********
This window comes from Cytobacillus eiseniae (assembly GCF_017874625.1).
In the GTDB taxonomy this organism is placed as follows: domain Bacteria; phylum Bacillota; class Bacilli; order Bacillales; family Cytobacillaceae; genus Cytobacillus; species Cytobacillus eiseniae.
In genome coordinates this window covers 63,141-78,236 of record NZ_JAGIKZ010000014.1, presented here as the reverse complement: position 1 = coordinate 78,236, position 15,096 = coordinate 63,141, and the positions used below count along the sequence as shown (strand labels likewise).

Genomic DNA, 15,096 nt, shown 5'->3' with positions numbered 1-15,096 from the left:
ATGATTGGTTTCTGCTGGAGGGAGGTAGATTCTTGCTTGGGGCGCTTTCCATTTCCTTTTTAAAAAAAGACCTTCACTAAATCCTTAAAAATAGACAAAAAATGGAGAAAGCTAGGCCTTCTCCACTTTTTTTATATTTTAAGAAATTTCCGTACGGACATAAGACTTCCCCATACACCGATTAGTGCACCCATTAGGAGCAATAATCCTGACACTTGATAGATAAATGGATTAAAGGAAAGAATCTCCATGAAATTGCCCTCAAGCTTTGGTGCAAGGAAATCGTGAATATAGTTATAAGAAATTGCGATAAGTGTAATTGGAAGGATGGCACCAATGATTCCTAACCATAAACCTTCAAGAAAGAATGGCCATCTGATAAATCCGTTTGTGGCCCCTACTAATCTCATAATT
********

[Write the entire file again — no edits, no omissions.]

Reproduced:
This window comes from Cytobacillus eiseniae (assembly GCF_017874625.1).
In the GTDB taxonomy this organism is placed as follows: domain Bacteria; phylum Bacillota; class Bacilli; order Bacillales; family Cytobacillaceae; genus Cytobacillus; species Cytobacillus eiseniae.
In genome coordinates this window covers 63,141-78,236 of record NZ_JAGIKZ010000014.1, presented here as the reverse complement: position 1 = coordinate 78,236, position 15,096 = coordinate 63,141, and the positions used below count along the sequence as shown (strand labels likewise).

Genomic DNA, 15,096 nt, shown 5'->3' with positions numbered 1-15,096 from the left:
ATGATTGGTTTCTGCTGGAGGGAGGTAGATTCTTGCTTGGGGCGCTTTCCATTTCCTTTTTAAAAAAAGACCTTCACTAAATCCTTAAAAATAGACAAAAAATGGAGAAAGCTAGGCCTTCTCCACTTTTTTTATATTTTAAGAAATTTCCGTACGGACATAAGACTTCCCCATACACCGATTAGTGCACCCATTAGGAGCAATAATCCTGACACTTGATAGATAAATGGATTAAAGGAAAGAATCTCCATGAAATTGCCCTCAAGCTTTGGTGCAAGGAAATCGTGAATATAGTTATAAGAAATTGCGATAAGTGTAATTGGAAGGATGGCACCAATGATTCCTAACCATAAACCTTCAAGAAAGAATGGCCATCTGATAAATCCGTTTGTGGCCCCTACTAATCTCATAATT